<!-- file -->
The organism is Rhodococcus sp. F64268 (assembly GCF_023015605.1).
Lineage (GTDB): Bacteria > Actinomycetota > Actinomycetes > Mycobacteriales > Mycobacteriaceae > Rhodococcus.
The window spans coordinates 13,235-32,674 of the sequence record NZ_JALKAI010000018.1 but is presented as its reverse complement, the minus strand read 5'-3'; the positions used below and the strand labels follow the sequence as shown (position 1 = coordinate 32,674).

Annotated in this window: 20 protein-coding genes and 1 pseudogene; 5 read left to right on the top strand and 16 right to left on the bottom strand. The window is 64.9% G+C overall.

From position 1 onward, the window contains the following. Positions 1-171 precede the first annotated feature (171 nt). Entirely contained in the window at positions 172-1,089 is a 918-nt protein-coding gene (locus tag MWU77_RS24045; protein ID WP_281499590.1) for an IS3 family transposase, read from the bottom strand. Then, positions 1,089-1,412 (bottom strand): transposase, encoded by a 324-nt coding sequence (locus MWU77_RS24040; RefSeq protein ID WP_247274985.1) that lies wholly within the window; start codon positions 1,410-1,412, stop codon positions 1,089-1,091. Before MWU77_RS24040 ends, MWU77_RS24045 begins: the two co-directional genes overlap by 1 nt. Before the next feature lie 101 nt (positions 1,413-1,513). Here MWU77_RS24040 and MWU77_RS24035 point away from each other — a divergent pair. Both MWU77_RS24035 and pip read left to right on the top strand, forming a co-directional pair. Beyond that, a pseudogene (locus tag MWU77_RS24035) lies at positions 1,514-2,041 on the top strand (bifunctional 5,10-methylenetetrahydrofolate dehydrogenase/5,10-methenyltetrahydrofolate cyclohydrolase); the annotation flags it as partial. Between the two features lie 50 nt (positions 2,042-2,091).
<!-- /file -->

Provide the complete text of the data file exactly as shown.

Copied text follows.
The organism is Rhodococcus sp. F64268 (assembly GCF_023015605.1).
Lineage (GTDB): Bacteria > Actinomycetota > Actinomycetes > Mycobacteriales > Mycobacteriaceae > Rhodococcus.
The window spans coordinates 13,235-32,674 of the sequence record NZ_JALKAI010000018.1 but is presented as its reverse complement, the minus strand read 5'-3'; the positions used below and the strand labels follow the sequence as shown (position 1 = coordinate 32,674).

Annotated in this window: 20 protein-coding genes and 1 pseudogene; 5 read left to right on the top strand and 16 right to left on the bottom strand. The window is 64.9% G+C overall.

From position 1 onward, the window contains the following. Positions 1-171 precede the first annotated feature (171 nt). Entirely contained in the window at positions 172-1,089 is a 918-nt protein-coding gene (locus tag MWU77_RS24045; protein ID WP_281499590.1) for an IS3 family transposase, read from the bottom strand. Then, positions 1,089-1,412 (bottom strand): transposase, encoded by a 324-nt coding sequence (locus MWU77_RS24040; RefSeq protein ID WP_247274985.1) that lies wholly within the window; start codon positions 1,410-1,412, stop codon positions 1,089-1,091. Before MWU77_RS24040 ends, MWU77_RS24045 begins: the two co-directional genes overlap by 1 nt. Before the next feature lie 101 nt (positions 1,413-1,513). Here MWU77_RS24040 and MWU77_RS24035 point away from each other — a divergent pair. Both MWU77_RS24035 and pip read left to right on the top strand, forming a co-directional pair. Beyond that, a pseudogene (locus tag MWU77_RS24035) lies at positions 1,514-2,041 on the top strand (bifunctional 5,10-methylenetetrahydrofolate dehydrogenase/5,10-methenyltetrahydrofolate cyclohydrolase); the annotation flags it as partial. Between the two features lie 50 nt (positions 2,042-2,091).